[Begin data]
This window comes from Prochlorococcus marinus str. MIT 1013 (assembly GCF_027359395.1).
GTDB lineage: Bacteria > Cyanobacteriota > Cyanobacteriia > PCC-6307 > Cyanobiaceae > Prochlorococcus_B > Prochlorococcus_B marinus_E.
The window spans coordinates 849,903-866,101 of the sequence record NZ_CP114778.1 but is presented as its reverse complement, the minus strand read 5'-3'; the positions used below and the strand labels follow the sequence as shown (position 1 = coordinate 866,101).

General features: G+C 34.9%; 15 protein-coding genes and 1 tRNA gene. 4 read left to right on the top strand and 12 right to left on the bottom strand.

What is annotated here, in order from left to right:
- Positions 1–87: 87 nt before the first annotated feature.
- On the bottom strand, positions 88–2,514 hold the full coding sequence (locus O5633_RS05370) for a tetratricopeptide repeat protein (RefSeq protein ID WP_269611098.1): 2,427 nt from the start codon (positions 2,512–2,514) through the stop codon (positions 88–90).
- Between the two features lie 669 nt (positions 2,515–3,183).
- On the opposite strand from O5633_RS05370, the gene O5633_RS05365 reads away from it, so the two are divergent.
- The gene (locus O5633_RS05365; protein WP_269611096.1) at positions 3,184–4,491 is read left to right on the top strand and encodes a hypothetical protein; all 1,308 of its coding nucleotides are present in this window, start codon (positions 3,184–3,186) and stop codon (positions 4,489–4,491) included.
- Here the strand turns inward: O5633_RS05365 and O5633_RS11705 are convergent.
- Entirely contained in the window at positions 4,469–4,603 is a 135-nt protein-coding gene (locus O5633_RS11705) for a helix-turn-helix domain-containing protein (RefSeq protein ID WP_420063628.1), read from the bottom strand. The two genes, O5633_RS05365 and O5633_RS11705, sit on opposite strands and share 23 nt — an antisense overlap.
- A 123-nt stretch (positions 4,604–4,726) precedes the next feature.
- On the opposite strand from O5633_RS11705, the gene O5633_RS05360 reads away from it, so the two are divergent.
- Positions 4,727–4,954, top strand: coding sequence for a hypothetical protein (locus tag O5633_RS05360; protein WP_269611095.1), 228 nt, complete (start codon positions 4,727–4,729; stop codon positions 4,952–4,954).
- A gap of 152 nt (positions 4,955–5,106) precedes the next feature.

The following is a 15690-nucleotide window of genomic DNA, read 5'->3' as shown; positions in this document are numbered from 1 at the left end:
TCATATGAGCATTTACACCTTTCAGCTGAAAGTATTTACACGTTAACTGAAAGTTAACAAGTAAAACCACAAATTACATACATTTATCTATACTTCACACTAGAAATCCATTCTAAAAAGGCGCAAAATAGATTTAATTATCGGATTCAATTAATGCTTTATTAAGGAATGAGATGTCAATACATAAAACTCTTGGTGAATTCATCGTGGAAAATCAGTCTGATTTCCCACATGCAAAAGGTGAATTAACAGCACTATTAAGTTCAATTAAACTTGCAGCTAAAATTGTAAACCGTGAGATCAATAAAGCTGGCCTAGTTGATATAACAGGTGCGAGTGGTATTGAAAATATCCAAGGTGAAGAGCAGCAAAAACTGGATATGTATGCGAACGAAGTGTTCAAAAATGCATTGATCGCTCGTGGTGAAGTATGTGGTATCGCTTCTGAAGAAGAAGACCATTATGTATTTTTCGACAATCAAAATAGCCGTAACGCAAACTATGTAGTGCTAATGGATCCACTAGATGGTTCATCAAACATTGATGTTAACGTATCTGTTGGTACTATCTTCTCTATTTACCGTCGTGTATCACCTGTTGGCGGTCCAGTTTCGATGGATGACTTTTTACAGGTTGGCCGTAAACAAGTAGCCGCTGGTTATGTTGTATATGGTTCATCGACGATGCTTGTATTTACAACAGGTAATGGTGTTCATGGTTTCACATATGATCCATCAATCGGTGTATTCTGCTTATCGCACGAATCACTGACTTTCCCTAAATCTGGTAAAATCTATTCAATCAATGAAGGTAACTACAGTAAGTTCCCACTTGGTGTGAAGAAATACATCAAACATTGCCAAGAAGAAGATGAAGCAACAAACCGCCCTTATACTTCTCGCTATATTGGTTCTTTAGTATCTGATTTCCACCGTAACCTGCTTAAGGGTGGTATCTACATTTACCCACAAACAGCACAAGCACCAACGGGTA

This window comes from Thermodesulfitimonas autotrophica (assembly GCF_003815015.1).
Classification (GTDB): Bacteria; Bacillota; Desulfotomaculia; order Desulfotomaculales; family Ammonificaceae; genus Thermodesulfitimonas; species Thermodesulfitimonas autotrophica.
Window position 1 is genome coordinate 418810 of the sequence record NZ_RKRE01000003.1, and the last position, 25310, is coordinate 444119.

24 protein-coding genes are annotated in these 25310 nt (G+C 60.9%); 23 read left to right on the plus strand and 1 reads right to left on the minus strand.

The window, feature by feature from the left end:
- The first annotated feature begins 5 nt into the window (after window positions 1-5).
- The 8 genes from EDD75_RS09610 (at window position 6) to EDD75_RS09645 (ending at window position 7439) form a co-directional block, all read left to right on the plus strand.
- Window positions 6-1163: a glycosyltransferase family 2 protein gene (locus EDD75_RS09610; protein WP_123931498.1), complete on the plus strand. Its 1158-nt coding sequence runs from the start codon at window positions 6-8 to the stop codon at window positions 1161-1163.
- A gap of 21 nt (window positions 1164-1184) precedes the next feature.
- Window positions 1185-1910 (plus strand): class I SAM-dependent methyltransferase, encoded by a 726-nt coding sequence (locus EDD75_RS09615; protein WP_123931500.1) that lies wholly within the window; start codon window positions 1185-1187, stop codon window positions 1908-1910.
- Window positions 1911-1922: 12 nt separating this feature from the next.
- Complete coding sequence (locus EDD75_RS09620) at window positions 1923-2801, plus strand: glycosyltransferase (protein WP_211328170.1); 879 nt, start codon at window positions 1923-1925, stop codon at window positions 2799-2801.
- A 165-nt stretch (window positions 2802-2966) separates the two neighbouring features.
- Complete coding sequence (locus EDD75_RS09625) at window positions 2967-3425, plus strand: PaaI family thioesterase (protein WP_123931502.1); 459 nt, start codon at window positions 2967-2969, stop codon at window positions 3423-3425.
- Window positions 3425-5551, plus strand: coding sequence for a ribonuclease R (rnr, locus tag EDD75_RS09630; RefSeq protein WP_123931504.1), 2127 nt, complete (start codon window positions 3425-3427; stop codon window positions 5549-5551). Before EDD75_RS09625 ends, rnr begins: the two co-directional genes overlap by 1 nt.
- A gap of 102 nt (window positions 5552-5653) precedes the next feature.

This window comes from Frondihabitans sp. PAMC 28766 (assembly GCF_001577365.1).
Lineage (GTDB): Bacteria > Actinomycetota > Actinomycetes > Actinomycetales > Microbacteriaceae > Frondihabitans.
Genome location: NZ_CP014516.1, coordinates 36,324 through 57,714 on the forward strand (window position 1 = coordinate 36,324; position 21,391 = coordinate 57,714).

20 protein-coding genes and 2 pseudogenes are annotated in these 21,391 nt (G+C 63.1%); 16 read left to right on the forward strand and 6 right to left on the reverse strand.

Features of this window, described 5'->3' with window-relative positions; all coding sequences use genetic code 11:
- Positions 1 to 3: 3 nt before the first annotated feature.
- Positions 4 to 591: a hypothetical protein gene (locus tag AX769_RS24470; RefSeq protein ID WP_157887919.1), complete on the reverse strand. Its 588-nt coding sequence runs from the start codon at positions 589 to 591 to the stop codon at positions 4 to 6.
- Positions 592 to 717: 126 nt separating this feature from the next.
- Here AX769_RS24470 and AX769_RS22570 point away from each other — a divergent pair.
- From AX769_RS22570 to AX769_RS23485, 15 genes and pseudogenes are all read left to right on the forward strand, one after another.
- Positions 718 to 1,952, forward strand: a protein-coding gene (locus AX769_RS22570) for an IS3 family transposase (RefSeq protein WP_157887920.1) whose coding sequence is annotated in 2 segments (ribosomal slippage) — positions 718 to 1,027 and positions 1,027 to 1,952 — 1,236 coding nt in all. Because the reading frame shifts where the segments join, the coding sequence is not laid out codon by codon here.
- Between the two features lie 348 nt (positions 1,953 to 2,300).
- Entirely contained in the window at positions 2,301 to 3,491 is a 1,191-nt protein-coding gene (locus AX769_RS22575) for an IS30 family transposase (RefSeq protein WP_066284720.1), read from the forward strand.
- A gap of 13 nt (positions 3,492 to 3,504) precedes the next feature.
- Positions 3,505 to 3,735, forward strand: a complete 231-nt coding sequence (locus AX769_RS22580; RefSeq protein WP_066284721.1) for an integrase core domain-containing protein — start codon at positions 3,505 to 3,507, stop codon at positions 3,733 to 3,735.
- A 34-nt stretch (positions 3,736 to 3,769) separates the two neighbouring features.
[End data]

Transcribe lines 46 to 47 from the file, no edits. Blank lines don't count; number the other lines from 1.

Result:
- Between the two features lie 348 nt (positions 1,953 to 2,300).
- Entirely contained in the window at positions 2,301 to 3,491 is a 1,191-nt protein-coding gene (locus AX769_RS22575) for an IS30 family transposase (RefSeq protein WP_066284720.1), read from the forward strand.